When Chicago tenor saxophonist Von Freeman turned 80 a couple years ago he was feted in grand style, with birthday concerts at Symphony Center and the Chicago Jazz Festival, an honorary doctorate from Northwestern, an award from the National Academy of Recording Arts and Sciences, and a street renamed in his honor. But he refuses to rest on his laurels: he still leads his Tuesday-night jams at the New Apartment Lounge, and on his new album, The Great Divide (Premonition), he sounds stronger and more focused than ever. On hiatus from his regular working band (with whom he made 2002’s excellent The Improviser), Freeman recruited a topflight New York trio for the new release: pianist Richard Wyands, bassist and onetime Chicagoan John Webber, and drummer Jimmy Cobb, who played on the Miles Davis classic Kind of Blue and Freeman’s 1972 debut as a leader, Doin’ It Right Now. The title of the new album refers to the differences between Charlie Parker, Lester Young, and Coleman Hawkins, three musicians Freeman feels “define the sound of the jazz saxophone.” Although Freeman has played with and learned from all of them, his style is his own, distinguished by a wonderfully sharp attack, a plush low end, a harmonically advanced upper register, and a mastery of both bebop phrasing and tender, bluesy balladry. The record release shows at the Green Mill will feature his working band–drummer Mike Raynor, guitarist Mike Allemana, and bassist Matt Ferguson–and veteran Chicago pianist John Young. $10. Friday, July 16, 9 PM, and Saturday, July 17, 8 PM, Green Mill, 4802 N. Broadway; 773-878-5552. And free on Tuesday, July 20, 10 PM, New Apartment Lounge, 504 E. 75th; 773-483-7728.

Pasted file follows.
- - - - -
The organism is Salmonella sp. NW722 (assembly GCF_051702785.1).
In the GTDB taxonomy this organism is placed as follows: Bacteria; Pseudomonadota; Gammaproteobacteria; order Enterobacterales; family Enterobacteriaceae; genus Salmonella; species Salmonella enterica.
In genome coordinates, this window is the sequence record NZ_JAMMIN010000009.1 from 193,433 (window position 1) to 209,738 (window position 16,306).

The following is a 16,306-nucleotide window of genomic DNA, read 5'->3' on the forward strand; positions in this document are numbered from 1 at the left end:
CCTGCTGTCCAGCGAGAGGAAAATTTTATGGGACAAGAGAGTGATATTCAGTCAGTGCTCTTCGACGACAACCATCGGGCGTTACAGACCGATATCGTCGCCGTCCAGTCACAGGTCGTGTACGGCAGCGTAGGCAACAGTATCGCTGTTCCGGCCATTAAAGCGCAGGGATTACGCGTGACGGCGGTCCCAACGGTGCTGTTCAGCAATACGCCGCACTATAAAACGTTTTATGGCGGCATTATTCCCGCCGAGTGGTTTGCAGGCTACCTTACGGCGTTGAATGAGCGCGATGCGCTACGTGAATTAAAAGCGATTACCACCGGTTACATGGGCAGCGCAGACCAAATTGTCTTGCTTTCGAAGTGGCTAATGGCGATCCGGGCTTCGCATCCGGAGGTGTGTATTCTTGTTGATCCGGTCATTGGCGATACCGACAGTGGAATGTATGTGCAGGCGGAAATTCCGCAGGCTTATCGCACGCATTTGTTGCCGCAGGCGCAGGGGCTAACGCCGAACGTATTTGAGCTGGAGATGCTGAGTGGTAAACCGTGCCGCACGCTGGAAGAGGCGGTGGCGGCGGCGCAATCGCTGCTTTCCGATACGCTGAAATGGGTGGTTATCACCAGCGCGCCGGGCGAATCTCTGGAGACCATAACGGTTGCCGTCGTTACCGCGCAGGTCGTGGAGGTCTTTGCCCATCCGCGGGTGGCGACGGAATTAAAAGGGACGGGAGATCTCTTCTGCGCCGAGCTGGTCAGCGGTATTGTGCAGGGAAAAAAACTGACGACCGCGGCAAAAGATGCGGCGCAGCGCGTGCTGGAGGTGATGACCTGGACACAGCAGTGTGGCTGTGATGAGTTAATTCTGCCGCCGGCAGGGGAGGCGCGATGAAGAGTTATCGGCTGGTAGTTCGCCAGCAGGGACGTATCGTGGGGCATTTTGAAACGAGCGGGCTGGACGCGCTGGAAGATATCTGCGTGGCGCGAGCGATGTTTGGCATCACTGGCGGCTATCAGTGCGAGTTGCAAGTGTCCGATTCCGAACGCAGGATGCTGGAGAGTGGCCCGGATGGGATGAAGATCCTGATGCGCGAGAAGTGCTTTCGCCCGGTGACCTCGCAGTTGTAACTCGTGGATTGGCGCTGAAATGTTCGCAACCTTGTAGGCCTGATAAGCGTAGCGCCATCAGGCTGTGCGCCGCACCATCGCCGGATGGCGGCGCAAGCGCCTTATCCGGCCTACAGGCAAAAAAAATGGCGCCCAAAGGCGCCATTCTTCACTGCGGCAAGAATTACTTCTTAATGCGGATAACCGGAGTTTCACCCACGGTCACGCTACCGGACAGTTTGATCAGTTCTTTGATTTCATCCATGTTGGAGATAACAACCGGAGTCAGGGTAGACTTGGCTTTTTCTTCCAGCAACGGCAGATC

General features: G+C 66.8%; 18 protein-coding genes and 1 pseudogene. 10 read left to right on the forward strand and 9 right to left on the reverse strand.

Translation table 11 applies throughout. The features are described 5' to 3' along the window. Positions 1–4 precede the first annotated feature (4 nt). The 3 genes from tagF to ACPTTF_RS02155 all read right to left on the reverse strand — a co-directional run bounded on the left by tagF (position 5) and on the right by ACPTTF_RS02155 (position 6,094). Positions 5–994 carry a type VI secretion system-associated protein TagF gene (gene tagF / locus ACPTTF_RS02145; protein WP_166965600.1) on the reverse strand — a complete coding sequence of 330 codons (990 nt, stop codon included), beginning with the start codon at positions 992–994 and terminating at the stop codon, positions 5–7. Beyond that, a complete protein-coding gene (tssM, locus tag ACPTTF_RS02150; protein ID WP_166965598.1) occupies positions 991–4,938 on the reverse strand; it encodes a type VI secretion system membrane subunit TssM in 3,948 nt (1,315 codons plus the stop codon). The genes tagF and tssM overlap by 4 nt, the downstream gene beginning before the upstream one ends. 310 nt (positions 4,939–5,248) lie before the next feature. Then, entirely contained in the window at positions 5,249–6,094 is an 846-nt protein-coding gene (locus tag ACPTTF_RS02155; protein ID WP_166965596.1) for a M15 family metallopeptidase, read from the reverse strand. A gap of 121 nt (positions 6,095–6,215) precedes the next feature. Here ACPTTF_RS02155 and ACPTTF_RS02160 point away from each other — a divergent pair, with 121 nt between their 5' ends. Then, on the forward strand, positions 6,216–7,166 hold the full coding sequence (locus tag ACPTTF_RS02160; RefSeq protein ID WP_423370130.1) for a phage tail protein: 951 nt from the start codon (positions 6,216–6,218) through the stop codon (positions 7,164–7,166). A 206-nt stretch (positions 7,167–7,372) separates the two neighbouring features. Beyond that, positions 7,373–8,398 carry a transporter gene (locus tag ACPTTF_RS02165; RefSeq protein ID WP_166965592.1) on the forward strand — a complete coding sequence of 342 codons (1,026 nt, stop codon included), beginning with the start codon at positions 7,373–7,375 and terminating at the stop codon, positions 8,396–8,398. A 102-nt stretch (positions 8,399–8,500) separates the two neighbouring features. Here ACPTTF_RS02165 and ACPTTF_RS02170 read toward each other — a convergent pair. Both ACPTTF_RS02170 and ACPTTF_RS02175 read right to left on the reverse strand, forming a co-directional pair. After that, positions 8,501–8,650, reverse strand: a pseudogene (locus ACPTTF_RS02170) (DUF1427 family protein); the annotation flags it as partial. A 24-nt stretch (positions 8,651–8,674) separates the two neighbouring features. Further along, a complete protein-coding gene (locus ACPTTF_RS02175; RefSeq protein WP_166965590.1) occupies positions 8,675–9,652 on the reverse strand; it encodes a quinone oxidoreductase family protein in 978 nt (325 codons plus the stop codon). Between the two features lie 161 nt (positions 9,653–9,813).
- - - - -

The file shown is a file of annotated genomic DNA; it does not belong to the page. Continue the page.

Art accompanying story in printed newspaper (not available in this archive): photo/Michael Jackson.